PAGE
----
Martin’s single best quality is he has a balanced set of skills and won’t hurt an organization in any area. If he pushes .280/.340 at the Major League level with 10-15 home runs and steals, that’s a pretty good player — Especially if his defense is in the average range. If Michael Brantley and Alejandro De Aza produced 2.7 WAR seasons in 2012, then I’m comfortable calling Martin a 2.5-3 win player at the Major League level through his prime.

7. Bubba Starling, Kansas City Royals

Given my serious reservations about Starling’s swing, his ranking wound up being much lower than readers will expect. To be clear, the Royals prospect is not a top-100 guy for me, nor is he a guy I’d aggressively push to acquire via trade if in a competing organization. However, if he can peak as a Chris Young lite, through his prime, then Starling is still an above average regular. In truth, Starling is the center field version of Tim Beckham for me. When I first saw the Rays product in 2009, I didn’t understand the hype surrounding him at all. The same can be said for Starling as far as I’m concerned.

Read my previous piece on Bubba Starling

8. Glynn Davis, Baltimore Orioles

For me, Glynn Davis had seven figure tools nearly as impressive as those of Mason Williams. However, his baseball skills were significantly less refined. Speed and athleticism are Davis’ calling cards, and influence everything he does on a baseball field. With reps and experience the hope is Davis’ baseball skills catch up to his tools and allow him to excel, instead of survive off of tools alone. If these rankings were based off of the ratio of signing bonus-to-tools, Davis and his $100,000 bonus would occupy the top spot.

9. Ryan Lamarre, Cincinnati Reds

I’ll be the first to say, “I just don’t see it” when discussing Lamarre’s potential to become a viable starter at the big league level. But for me to completely ignore the fact he was better than a league average hitter with some secondary skills to boot would be unfair of me. To be clear, he’s not a player I’d be looking to acquire, but he’s yet another guy with fourth outfielder possibilities. When that can be had on the cheap, it does have value.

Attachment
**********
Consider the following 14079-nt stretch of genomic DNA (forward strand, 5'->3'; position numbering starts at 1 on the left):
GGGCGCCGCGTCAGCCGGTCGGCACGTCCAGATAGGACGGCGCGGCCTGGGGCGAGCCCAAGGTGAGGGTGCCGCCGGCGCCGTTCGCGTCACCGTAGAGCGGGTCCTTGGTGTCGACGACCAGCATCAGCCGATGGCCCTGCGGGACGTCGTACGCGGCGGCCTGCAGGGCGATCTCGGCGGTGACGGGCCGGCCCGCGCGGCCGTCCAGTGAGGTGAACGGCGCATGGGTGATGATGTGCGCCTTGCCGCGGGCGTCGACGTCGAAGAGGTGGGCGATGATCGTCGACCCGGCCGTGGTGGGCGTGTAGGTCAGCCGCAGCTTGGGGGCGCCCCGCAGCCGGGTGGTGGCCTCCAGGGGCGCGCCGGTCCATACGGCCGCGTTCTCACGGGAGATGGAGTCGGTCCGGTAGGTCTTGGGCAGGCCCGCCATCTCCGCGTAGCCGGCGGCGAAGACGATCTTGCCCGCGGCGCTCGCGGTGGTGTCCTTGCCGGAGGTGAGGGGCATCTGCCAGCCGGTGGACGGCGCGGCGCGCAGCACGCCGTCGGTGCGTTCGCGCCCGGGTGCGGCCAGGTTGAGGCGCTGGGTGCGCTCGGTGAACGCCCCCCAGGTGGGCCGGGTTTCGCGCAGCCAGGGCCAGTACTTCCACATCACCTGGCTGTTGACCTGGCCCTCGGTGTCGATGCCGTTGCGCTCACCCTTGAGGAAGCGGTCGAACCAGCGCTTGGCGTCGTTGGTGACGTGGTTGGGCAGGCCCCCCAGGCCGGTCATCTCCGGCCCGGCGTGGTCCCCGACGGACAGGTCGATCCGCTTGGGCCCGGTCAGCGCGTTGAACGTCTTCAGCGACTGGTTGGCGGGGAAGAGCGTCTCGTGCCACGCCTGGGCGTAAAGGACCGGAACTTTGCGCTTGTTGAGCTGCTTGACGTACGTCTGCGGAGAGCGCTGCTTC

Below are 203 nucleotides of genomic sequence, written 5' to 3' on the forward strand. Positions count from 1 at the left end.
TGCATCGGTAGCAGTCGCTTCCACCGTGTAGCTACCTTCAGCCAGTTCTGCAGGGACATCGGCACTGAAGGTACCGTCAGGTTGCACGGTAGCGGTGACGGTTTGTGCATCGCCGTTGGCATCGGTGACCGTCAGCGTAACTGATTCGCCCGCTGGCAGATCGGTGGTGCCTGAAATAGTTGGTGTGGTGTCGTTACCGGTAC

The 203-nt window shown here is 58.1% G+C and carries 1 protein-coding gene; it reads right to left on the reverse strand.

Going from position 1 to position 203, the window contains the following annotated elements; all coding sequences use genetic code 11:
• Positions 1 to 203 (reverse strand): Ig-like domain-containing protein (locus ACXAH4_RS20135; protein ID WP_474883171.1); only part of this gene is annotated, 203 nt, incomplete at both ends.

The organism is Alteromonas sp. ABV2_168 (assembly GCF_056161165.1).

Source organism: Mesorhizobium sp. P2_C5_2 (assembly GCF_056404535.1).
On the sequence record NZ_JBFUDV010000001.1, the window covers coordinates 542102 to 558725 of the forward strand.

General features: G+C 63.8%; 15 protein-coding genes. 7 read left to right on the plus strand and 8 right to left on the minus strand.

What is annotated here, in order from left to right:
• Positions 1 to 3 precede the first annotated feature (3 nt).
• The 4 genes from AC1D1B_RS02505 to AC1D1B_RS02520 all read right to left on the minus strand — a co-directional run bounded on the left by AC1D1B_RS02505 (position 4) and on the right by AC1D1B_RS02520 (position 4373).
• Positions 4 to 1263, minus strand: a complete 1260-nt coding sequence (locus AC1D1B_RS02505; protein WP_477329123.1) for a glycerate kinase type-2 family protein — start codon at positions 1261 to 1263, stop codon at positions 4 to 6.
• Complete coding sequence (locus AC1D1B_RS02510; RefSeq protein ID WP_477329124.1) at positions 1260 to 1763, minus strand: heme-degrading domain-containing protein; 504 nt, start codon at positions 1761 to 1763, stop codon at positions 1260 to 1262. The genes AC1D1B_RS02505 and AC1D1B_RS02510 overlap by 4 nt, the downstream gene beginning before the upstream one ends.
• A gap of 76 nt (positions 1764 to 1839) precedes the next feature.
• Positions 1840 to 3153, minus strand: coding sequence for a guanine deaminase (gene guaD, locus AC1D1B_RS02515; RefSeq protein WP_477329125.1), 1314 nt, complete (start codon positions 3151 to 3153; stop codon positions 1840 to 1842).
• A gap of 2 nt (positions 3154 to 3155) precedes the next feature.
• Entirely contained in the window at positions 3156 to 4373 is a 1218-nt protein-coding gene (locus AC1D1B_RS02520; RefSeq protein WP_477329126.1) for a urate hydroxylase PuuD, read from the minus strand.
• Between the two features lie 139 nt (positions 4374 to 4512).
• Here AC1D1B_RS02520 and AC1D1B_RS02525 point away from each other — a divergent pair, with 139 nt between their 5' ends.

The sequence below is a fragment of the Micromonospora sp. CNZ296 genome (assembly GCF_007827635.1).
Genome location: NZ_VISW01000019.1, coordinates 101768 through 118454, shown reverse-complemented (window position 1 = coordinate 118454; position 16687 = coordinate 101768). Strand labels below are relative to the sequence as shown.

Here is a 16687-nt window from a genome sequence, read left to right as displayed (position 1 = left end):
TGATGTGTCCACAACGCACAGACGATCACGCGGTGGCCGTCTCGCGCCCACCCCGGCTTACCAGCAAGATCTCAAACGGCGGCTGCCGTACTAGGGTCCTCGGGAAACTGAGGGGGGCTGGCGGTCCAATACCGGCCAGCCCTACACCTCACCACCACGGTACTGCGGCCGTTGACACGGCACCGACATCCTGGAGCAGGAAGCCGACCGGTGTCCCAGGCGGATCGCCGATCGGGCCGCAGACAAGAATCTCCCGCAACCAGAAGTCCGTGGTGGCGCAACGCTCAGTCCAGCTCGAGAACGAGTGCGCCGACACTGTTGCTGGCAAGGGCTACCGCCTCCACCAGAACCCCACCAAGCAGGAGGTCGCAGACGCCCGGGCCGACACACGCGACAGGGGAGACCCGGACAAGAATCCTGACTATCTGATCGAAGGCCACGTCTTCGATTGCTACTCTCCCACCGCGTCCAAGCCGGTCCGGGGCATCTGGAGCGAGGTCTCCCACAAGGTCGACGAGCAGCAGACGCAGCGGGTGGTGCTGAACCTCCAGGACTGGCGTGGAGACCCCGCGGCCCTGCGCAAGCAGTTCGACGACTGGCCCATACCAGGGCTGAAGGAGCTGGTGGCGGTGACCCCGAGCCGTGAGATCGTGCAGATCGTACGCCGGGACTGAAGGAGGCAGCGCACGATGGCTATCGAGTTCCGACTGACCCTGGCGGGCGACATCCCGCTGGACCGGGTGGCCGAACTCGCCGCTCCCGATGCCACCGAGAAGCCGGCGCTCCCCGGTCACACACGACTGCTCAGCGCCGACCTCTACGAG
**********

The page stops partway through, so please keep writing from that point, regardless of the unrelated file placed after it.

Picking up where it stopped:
10. Ben Gamel, New York Yankees

Gamel possesses the classic fourth outfielder profile of speed, left-handedness and the ability to play all three outfield spots. I’ve fielded questions about whether Brett Gardner and Gamel are a good comparison, but it just doesn’t work for me. Not only does Gardner walk twice as much at the game’s highest level, but his speed is significantly better as well. Without those traits, Gamel is more of an extra outfielder at the Major League level or strong organizational player.

11. Zach Cone, Texas Rangers

My infatuation with Zach Cone as a prospect is somewhat illogical, I admit. The Rangers prospect has above average raw tools, but presents as a bit stiff in his baseball movements. At 22, a 17 home run, 10 stolen base campaign in the South Atlantic League is fine on paper, but Cone was older than my personal cut off for prospects at the level. Regardless, I’d take a shot on him having seen Cone in both 2011 and 2012. In my first run through, Cone was ranked inside the top-10, but I was forced to drop him due to poor WAR values of backup outfielders with low average/moderate power skill sets.

12. Matt Lipka, Atlanta Braves

To Matt Lipka’s credit, his performance improved in the Carolina League after a disappointing full season debut in Rome. His best tool is speed, but the rest of Lipka’s game lags behind — Especially power where his inability to drive the baseball is his greatest negative. At present, the former first rounder is a fringe prospect with limited upside.

Friend in baseball, Jonathan Mayo, was kind enough to let me list and link back to his top-10 outfield prospects for FanGraphs readers to use as a frame of reference. Players I’ve seen will be bold/italicized. As this was a reader request, let me know if this is something you’d like to see added to previous “Newman’s Own” pieces as well.

Jonathan Mayo’s Top-10 Outfield Prospects

1. Wil Myers
2. Oscar Tavares
3. Christian Yelich
4. Bubba Starling
5. Byron Buxton
6. Jake Marisnick
7. Jackie Bradley
8. Mason Williams
9. Albert Almora
10. George Springer

Mike Newman is the Owner/Managing Editor ofROTOscouting, a subscription site focused on baseball scouting, baseball prospects and fantasy baseball. Follow me onTwitter. Likeus on Facebook.Subscribeto my YouTube Channel.

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11 years ago

I’m confused by the presence of Yoenis Cespedes in this article. He’s a pro-ball player, not a prospect, at this point. If he’s qualified to be on this list, so is Mike Trout, right?